Description of the radar set, tactical-technical characteristics
|frequency:||9 000 … 9 160 MHz
|pulse repetition time (PRT):|
|pulse repetition frequency (PRF):||2 000 Hz|
|pulsewidth (τ):||0.5 µs|
|peak power:||22 kW|
|average power:||220 W|
|instrumented range:||10 NM (≙ 18 km)|
|range resolution:||80 m, 1.2°|
|beamwidth:||course: β= 0.8°; ε= 2°
glide: ε= 0.5°; β= 3.6°
|hits per scan:|
|antenna rotation:||2 AZ, 2 EL scans per second|
The PAR-1 was the world’s first precision approach radar for civil airports.
It operated with two sector-swiveling antennas: a more oval one with horizontal polarization for the heading and a narrower one with vertical polarization for the glide path. Both antennas could be switched to circular polarization. One transmitter fed both antennas and used a mechanically tunable magnetron of type 2J51 operating in the X-band.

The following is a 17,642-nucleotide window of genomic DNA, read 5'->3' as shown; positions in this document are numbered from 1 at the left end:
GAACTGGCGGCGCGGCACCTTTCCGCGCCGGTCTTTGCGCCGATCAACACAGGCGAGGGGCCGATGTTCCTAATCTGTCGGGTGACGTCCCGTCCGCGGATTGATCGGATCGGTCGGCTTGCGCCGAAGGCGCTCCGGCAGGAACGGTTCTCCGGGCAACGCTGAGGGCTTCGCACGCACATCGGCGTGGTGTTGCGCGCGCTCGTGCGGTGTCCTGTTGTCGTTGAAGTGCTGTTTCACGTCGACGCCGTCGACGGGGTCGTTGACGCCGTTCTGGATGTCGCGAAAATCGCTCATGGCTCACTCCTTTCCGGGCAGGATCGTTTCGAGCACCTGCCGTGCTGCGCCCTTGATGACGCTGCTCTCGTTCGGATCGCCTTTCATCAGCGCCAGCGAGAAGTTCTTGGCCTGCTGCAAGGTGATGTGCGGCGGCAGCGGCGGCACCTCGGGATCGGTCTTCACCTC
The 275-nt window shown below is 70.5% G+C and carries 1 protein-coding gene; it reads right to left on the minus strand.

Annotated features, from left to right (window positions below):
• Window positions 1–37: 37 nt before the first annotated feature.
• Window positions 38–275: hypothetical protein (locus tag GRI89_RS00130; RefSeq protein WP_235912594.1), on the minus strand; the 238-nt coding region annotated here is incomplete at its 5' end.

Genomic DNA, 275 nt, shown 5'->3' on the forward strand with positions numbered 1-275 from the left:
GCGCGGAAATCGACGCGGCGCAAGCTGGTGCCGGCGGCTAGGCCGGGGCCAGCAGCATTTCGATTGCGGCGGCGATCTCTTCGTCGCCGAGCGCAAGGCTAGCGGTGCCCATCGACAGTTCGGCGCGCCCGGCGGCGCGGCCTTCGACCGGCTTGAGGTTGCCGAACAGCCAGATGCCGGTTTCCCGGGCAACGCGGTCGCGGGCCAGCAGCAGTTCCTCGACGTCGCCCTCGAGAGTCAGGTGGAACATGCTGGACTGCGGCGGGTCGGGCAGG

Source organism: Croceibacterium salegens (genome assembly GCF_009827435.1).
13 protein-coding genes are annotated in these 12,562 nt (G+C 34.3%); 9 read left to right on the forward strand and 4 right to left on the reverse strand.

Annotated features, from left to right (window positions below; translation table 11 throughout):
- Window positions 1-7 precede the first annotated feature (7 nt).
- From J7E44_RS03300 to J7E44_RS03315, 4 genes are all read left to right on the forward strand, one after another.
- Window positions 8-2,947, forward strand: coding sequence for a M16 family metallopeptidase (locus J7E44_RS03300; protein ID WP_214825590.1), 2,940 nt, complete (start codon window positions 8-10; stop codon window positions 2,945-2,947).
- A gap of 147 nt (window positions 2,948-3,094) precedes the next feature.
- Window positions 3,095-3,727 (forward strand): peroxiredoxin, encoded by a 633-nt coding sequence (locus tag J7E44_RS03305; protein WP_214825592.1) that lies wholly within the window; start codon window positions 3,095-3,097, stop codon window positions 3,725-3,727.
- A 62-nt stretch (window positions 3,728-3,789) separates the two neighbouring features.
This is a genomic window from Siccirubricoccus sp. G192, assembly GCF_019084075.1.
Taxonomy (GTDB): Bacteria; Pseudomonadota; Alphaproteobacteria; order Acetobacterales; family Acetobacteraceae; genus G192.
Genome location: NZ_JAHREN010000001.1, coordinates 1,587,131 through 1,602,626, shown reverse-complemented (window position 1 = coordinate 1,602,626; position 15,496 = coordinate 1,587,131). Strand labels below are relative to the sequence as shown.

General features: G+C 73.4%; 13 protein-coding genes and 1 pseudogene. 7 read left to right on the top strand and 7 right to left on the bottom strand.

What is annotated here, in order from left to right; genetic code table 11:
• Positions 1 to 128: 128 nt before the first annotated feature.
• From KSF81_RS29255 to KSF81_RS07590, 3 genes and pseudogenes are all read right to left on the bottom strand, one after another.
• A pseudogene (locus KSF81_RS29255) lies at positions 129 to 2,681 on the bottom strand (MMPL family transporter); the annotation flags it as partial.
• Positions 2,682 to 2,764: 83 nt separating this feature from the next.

The radar supplied two workstations for air traffic controllers, each with a Beta Scan Scope equipped with a 10-inch picture tube for the close range (3 miles) and the far range (10 miles).
The radar was developed by Gilfillan in 1947 and built by ITT-Gilfillan after its merger with ITT. It was the direct predecessor of the AN/FPN-33 but was still reduced in the transmitter’s power.